Russian Data Hack Reveals Olympians Health Data

Audrey Swartz, Contributing Editor

Less than two months after the Olympics, a Russian group called the “Fancy Bears” leaked the medical records of many Olympic athletes from the World Anti-Doping Agency (WADA) hack.


The hack comes in retaliation of many Russian athletes and the Russian track and field team. All Paralympic athletes being banned after the WADA were tipped off, and investigated the widespread doping in the Sochi Olympics, making an example of Russia. According to BBC, the Russian Government has denied any involvement in the hack. Many see this hack as a growing distrust in the WADA and the future of clean sports.


The hackers first released the information of twenty five athletes, ten of which were from the U.S. and the most famous being Venus and Serena Williams, and 2016 star Simone Biles. They were targeted because they take banned medications, but for excused medical reasons. This is called a therapeutic use exemption (TUE). The hackers tried to make the point that this should be considered cheating, because the athletes were still taking banned substances. For instance, Simone Biles was accused of using Ritalin. Biles quickly turned to twitter to explain that she had been taking Ritalin since she was a child for her ADHD, she had done all the paperwork, and was cleared by the WADA. She insisted she had broken no rules. The Williams sisters have not released a comment.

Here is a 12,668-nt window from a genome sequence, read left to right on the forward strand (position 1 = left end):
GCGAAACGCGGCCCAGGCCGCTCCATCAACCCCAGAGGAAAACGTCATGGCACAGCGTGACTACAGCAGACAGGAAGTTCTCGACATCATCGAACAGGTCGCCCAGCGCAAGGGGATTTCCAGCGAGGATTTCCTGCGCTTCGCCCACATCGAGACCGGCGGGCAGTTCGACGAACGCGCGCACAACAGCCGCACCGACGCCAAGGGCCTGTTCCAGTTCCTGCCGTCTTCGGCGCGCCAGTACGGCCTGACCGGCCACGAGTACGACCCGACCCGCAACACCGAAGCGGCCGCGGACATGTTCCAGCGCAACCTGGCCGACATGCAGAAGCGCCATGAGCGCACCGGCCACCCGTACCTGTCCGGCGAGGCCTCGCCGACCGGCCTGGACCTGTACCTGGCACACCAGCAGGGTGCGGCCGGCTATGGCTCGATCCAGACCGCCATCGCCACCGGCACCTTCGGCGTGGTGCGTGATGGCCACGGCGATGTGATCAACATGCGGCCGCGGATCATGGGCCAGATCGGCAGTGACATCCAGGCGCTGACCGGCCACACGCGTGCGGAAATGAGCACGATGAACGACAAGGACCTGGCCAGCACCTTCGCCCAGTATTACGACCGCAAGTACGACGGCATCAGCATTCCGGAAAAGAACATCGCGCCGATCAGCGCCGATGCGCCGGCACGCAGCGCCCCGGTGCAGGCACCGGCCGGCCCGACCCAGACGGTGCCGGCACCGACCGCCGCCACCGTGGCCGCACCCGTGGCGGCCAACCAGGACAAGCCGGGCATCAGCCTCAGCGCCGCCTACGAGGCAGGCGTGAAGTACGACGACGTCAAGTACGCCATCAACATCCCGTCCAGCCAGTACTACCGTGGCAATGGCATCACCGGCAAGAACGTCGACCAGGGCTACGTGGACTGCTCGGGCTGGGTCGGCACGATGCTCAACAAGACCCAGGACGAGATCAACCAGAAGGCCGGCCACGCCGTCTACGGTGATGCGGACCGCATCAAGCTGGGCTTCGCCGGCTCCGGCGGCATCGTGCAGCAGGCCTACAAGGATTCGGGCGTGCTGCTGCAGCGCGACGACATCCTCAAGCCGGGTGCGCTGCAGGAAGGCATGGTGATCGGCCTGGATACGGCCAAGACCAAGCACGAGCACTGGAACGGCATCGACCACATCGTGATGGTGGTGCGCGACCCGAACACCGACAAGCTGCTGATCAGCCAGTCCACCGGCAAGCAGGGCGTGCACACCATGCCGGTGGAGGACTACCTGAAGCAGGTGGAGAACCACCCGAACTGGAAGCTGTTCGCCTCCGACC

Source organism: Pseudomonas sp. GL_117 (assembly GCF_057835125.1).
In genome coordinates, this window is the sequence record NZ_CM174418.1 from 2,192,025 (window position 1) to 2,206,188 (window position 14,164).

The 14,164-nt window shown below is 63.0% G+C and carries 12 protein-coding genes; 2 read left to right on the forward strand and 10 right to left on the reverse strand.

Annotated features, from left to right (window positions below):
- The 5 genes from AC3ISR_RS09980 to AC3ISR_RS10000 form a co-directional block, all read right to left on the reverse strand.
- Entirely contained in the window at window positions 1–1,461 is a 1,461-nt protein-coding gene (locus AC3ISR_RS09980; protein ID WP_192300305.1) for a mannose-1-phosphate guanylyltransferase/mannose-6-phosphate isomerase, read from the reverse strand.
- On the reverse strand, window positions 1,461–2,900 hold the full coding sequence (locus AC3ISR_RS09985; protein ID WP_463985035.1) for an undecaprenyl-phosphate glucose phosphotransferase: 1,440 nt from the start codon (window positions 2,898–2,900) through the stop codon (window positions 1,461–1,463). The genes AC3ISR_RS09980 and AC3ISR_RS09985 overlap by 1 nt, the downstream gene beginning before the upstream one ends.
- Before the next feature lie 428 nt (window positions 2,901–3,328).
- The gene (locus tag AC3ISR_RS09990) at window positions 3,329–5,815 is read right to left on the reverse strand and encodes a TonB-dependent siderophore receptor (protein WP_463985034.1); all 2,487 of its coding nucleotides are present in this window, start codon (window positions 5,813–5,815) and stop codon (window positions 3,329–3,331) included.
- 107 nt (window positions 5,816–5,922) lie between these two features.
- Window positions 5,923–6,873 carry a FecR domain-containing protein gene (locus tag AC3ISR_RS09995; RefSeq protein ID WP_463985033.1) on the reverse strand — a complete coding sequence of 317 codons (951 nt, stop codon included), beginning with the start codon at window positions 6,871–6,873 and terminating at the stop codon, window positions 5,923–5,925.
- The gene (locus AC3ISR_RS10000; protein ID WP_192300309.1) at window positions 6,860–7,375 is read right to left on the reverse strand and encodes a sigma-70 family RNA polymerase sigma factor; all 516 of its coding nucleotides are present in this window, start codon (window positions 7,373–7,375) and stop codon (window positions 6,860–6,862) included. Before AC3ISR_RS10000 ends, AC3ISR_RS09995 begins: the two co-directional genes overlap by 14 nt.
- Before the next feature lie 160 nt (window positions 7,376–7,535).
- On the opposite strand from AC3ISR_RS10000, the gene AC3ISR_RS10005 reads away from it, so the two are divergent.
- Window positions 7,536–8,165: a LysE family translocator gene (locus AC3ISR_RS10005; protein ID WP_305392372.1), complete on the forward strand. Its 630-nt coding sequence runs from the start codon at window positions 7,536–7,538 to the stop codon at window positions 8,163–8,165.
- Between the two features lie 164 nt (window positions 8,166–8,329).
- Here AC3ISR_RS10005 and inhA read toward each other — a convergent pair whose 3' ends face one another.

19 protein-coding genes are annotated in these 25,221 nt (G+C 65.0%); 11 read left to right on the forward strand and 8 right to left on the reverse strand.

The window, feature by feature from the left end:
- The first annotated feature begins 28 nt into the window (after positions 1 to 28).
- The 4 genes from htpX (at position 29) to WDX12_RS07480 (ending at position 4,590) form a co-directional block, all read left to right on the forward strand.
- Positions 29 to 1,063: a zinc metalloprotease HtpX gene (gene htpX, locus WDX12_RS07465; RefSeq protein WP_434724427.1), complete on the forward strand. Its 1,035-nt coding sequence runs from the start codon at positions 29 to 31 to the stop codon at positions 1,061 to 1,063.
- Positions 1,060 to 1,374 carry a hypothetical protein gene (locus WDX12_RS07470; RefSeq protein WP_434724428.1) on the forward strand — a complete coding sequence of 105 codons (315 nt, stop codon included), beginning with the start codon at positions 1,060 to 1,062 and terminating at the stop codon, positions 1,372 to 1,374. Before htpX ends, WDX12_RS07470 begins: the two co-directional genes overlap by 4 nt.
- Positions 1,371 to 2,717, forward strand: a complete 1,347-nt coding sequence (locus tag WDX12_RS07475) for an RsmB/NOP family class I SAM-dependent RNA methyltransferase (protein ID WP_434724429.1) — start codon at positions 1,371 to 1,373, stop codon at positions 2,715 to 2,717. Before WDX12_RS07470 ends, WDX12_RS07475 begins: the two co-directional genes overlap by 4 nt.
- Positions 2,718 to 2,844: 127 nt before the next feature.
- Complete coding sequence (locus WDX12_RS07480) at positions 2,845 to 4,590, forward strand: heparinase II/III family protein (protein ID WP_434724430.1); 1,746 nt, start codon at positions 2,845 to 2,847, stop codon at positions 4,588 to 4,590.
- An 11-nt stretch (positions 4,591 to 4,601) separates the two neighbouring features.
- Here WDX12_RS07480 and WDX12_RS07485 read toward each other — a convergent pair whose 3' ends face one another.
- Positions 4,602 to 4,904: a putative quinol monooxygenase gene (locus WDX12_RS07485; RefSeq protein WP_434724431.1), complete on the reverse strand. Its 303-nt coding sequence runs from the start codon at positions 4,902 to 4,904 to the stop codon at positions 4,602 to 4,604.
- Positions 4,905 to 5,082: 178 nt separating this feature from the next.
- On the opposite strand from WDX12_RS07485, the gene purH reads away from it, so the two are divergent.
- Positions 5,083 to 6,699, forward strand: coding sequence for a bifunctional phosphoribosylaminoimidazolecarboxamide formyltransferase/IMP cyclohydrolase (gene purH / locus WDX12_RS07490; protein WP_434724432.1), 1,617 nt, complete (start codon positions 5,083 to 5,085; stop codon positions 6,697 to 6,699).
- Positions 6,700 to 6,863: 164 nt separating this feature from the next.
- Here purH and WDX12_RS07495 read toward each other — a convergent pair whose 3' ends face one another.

On September thirteenth, the data of more Olympians were released from the previous hack. NBC reported that the ten others implicated all medaled in the games and also had TUEs. The data of more Olympians was released on the nineteenth including members of Canada’s women’s soccer team and twenty other athletes. One victim of the hack, hockey player Samantha Quek, said she was  “embarrassed and violated” when her medical records were released by the hackers for all to see. She had TUE that allowed her to use an inhaler for her asthma. The WADA says that all the athletes implicated had “done everything right in adhering to the global rules for obtaining permission to use a needed medication.”


Roger Pielke Jr. a professor of sports governance programs says that the goal of the hackers was to create a scandal around Americans and athletes from other countries. He believes they have failed because of the responses of the victims and how “unremarkable” the TUEs really are.” The Russian Kremlin released a statement saying “that hacking and hackers are outlawed in Russia,” and deny involvement.